However, it has also drawn opposition from many of India’s homegrown telecoms equipment makers. There are many well-known companies in India, such as Tejas Networks, CDOT Vihaan Networks Ltd, Shyam Telecom, Coral, Telecom Technologies, Matrix Telecom, NMS Works, Midas Communications, Measurement and Control, Engaged in the export of telecommunications-related products and solutions. Major Indian IT companies such as Infosys, Tata Elxsi, HCL Tech and other service companies have also launched some telecommunications products.
In April 2009, Tejas Networks and Measurement and Control, two Indian manufacturers of SDH equipment (Synchronous Digital Hierarchy Transmission Equipment), argued that The cheap sale of SDH equipment in China and Israel in the Indian market had hurt Indian producers. And to the Ministry of Commerce and Industry of India Anti-dumping General Administration put forward anti-dumping investigation.
On December 8, 2009, the Sea of India decided to impose temporary anti-dumping duties on SDH equipment originating in China. The tax rate is calculated on the basis of the import price (CIF) of the SDH product. Among them, xenon Communications Technology Co., Ltd. has a tax rate of 236% of the CIF price, Shanghai Bell Co., Ltd. at 29% of the CIF price, Huawei Technologies Co., Ltd. at 50% of the CIF price, and 236% of the CIF price for other Chinese enterprises, including ZTE. In addition, Hangzhou Isai Communications Co., Ltd. (an Israeli subsidiary in China) has a tax rate of 93% of the CIF price.
This means that the cost and price of SDH equipment exported to the Indian market by Chinese telecommunications companies will increase by at least 30 per cent, Huawei’s costs by 50 per cent, and the cost of ZTE and Xenon Communications by 2.36 times.
On October 19, 2010, India issued an anti-dumping final decision on SDH optical transmission equipment originating in China and Israel, imposing a final anti-dumping duty of 7% to 266% on Chinese enterprises involved.
In addition, the Indian government is also behind the scenes of repeated intervention by state-owned operators, trying to exclude Huawei and ZTE from winning bids.
Public information shows that in 2009, BSNL launched a total of 93 million lines of GSM network global tender contracts (will purchase 25 million lines in the east, 18 million lines in the western region, 20 million lines in the south, 30 million lines in the north), the original Huawei won the West, South, and with Ericsson to share the order for the East Region, Huawei is expected to harvest a total value of about 2 billion U.S. dollars.
However, BSNL then tore up its contract with Huawei three times, causing Huawei to lose its order in India, and Ericsson was the biggest winner. Although BSNL said at the time that the order was cancelled because BSNL did not accept Huawei’s additional conditions. However, some analysts say the root cause is the intervention of the Indian government.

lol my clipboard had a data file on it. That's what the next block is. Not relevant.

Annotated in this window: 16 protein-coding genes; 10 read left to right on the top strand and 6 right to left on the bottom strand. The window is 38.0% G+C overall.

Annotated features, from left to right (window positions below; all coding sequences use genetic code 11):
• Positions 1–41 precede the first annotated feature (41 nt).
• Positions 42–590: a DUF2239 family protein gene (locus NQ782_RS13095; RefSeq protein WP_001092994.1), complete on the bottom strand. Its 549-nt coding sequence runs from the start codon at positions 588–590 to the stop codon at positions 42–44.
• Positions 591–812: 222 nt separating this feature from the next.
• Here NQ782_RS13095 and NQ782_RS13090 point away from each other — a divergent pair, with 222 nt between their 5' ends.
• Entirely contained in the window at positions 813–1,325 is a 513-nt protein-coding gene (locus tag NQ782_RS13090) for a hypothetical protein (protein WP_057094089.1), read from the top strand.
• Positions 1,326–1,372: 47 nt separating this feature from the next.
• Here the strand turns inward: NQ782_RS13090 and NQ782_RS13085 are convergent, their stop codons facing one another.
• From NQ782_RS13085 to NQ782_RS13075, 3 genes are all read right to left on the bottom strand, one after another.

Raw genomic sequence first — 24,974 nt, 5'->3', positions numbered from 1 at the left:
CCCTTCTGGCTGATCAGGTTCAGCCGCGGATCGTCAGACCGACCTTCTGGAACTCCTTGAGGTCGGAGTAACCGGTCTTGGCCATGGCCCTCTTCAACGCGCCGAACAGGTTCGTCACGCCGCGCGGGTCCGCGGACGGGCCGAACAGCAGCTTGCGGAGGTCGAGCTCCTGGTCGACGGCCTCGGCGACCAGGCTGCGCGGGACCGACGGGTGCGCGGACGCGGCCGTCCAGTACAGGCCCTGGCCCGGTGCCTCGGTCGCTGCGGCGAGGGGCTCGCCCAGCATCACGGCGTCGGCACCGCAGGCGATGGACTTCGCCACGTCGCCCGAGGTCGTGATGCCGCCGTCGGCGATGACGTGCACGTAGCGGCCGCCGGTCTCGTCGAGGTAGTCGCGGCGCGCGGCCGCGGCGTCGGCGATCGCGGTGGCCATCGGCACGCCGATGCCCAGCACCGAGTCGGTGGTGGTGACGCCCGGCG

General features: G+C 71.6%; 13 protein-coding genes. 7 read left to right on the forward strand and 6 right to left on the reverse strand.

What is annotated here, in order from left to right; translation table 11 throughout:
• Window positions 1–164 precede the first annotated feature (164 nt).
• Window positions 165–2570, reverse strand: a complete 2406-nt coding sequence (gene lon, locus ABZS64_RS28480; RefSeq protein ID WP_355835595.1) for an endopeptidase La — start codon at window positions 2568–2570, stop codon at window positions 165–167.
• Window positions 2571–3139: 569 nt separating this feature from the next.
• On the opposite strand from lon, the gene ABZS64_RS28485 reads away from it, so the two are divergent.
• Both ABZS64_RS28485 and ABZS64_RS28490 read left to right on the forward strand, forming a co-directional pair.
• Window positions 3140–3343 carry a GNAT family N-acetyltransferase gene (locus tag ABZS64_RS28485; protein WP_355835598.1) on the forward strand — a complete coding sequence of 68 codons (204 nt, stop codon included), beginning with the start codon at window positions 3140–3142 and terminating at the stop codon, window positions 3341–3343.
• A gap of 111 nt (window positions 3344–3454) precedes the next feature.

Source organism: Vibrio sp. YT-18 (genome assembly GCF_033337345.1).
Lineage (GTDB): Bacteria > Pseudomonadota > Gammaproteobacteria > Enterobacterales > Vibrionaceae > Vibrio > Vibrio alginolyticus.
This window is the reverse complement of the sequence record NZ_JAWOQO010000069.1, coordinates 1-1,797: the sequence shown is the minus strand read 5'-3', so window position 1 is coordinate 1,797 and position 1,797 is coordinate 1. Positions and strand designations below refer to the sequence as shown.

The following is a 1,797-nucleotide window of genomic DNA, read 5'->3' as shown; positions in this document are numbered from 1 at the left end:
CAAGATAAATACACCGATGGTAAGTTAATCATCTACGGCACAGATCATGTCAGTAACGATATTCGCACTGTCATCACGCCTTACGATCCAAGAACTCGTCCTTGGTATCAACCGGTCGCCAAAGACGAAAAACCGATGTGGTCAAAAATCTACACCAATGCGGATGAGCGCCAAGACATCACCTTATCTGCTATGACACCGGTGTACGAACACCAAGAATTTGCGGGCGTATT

Then, in May 2010, BSNL announced that it had banned Chinese telecoms equipment makers Huawei and ZTE from bidding for its GSM North and Eastern projects. As for why, kuldeep Goyal, bSNL’s chairman at the time, said: “It is an indisputable fact that equipment from Western European manufacturers is indeed expensive compared to those of Chinese manufacturers.” But the government has instructed us not to order equipment from Chinese manufacturers, especially projects in key areas. “
As a result, The impact of India’s anti-dumping duties and the crackdown by the Indian government has seen significant resistance to Huawei and ZTE’s operations in India in 2010. It has also led to a sharp drop in their revenues.
However, Huawei and ZTE’s operations in India are gradually returning to growth as the subsequent construction of 3G networks begins.
Huawei’s revenue in India in 2011 was $1.2 billion, up about 30 percent from 2010, but still below the $1.3 billion in 2008, according to the data. Similarly, ZTE’s revenues in India have grown slightly, to $700m in 2012, but only half of the $1.5bn in 2009 (India imposes much higher anti-dumping duties on ZTE SDH equipment than Huawei).
However, Huawei was optimistic about the future, predicting sales in India to grow to $2.7 billion in 2013. It is also expected to generate $10 billion in sales in India by 2017.
Although the ideal is very plump, but the reality is often very bone- feeling.
With the evolution of network technology, operators are investing more and more in network construction, and information security is being paid more and more attention by governments. Against this backdrop, Huawei and ZTE’s operations in India have also been met with more resistance from domestic suppliers in India and from the Indian government.
In October 2012, the U.S. Congress released a report that made five key recommendations to the U.S. government that Huawei and ZTE’s devices pose a threat to U.S. national security and that the U.S. government ban Huawei and ZTE devices. This has also raised concerns among pro-American Indian authorities. Subsequently, the Indian government convened a high-level meeting to discuss whether to investigate China as ZTE.
In the same year, India’s Ministry of Communications announced new regulations to promote the manufacture of network equipment. Under these rules, mobile companies will need to procure 80 per cent of their network equipment and other related infrastructure from local suppliers by 2020. Obviously, this is bad for Huawei and ZTE.